As Billington became the estate village, the manor house itself began to be built; a large multi-gabled Victorian mansion, of no architectural merit, began to arise whose style could be loosely called Elizabethan. On two floors the house sprawled, juxtaposing wings linked by conservatories. Each wing, gable or bay bore the now legendary cypher of 'AM'. However the greatest surprise to the approaching visitor were the Latin mottos engraved over each gable of the entrance front. The motto over the front door translated as 'I hate common people'.

The new manor house had stable yards and lodges and new farmhouses each bearing the 'AM' cypher. So numerous were these plaques that it now began to seem like graffiti. At Little Billington a mile away a lodge was built for a new principal approach to the house. The money exhausted, the drive was never built, but the lodge complete with multiple cyphers remains.

It was the planning of this drive that caused one of Arthur Macnamara's most often related acts of callousness: a row of cottages existed within sight of the new drive. The occupants were turned out, and homeless, they requested permission to use the timbers of the old houses to build new homes. Macnamara denied them this, and for two weeks a bonfire burned doors, window frames, and all which could have been salvaged. The elderly occupants were put into the workhouse.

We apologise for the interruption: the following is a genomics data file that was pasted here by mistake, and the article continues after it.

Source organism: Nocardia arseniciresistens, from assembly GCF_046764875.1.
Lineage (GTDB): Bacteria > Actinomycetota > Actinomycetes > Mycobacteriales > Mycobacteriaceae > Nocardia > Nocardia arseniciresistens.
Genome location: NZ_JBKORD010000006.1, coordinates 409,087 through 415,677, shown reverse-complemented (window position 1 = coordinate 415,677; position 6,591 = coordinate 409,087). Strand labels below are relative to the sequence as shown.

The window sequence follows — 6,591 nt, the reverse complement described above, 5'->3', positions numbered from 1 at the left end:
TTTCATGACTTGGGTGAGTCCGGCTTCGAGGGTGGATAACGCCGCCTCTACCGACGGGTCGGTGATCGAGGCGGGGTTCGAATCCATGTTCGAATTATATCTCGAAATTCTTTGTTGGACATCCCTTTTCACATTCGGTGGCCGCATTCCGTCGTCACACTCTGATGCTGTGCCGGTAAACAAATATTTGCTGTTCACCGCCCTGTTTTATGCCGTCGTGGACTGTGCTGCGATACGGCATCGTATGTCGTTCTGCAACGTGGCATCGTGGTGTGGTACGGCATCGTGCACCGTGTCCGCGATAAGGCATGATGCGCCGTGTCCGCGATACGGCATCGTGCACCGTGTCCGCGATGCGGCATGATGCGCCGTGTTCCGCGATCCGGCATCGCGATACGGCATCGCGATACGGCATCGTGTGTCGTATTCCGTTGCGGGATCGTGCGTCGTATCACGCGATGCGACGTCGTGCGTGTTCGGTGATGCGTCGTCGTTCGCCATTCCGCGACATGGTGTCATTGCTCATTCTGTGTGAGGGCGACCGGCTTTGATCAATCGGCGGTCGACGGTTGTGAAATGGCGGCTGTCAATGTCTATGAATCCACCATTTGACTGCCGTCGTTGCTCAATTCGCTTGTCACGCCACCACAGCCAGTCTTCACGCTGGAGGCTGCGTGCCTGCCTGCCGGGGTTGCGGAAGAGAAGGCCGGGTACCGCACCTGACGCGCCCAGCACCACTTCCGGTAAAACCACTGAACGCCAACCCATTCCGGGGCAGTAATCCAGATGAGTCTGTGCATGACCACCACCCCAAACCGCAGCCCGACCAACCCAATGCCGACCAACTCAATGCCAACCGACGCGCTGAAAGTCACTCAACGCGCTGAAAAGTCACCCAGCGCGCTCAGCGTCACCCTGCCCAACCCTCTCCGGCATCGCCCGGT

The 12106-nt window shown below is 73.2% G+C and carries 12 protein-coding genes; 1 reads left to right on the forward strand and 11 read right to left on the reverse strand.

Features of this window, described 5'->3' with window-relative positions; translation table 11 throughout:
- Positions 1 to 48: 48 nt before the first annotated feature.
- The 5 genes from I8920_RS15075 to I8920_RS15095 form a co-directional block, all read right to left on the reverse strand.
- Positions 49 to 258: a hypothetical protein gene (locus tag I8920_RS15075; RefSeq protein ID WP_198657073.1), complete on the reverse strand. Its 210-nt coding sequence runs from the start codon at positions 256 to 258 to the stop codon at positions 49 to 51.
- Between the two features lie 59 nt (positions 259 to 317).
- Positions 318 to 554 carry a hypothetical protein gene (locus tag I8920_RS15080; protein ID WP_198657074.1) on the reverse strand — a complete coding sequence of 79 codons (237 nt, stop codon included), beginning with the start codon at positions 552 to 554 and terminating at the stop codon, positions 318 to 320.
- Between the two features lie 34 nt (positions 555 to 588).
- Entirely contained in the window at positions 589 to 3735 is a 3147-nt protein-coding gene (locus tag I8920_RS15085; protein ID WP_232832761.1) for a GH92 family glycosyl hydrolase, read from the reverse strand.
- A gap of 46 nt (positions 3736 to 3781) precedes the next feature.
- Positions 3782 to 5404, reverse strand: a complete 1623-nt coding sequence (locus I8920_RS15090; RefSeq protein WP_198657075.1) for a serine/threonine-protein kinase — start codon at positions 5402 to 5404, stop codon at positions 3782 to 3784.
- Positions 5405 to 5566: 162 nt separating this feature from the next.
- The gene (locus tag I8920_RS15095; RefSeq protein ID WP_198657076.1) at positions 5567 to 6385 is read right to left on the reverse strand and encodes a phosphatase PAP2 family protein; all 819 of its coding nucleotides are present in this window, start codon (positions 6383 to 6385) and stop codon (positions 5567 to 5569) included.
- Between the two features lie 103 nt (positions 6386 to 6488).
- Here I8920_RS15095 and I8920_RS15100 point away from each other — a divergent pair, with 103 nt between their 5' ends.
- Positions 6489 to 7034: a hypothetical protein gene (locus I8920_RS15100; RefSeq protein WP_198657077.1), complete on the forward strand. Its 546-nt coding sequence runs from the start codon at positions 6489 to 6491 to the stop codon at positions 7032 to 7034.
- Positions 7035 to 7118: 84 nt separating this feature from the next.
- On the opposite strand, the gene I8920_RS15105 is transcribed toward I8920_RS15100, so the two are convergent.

He became chairman of the magistrates at Leighton Buzzard where his sentencing knew no bounds in its severity. If the squire encountered any of his tenants on the road with sheep or cattle, his coachman had orders not to stop or slow down; if people did not hurry out of his path they were mown down. As chairman of the magistrates and the largest land owner in the district he was beyond the law. The slightest affront imagined by the squire could lead to the eviction of the perpetrator from their home.

However, Squire Macnamara had one huge fear: he was frightened of thunder. An underground suite of rooms were furnished at Billington Manor, where he would retreat for long periods at the slightest threat of thunder.

On 11 February 1906 Arthur Macnamara died, alone in the great house except for his house-keeper. The cause of his death, perhaps giving a clue to his behaviour, was cirrhosis of the liver.

Following his death, he was found to be bankrupt. Lady Sophia sold the estate and in her old age lived at Heath and Reach, Leighton Buzzard, where members of the royal family would come to visit her, free of her tyrannical husband.

Arthur Macnamara was buried in Billington churchyard, his monumental tombstone surrounded by iron railings. There is a legend that when the blacksmith came to erect them, it was tradition for the spikes on top of the railings to curve outwards (to keep the devil out). On Arthur Macnamara's grave the spikes were turned in - to prevent him escaping his grave. These railings were removed during World War II when iron work was melted down to help the war effort.

Lady Sophia Macnamara died in 1912, and she chose to be buried in Ireland. Her husband is interred alone.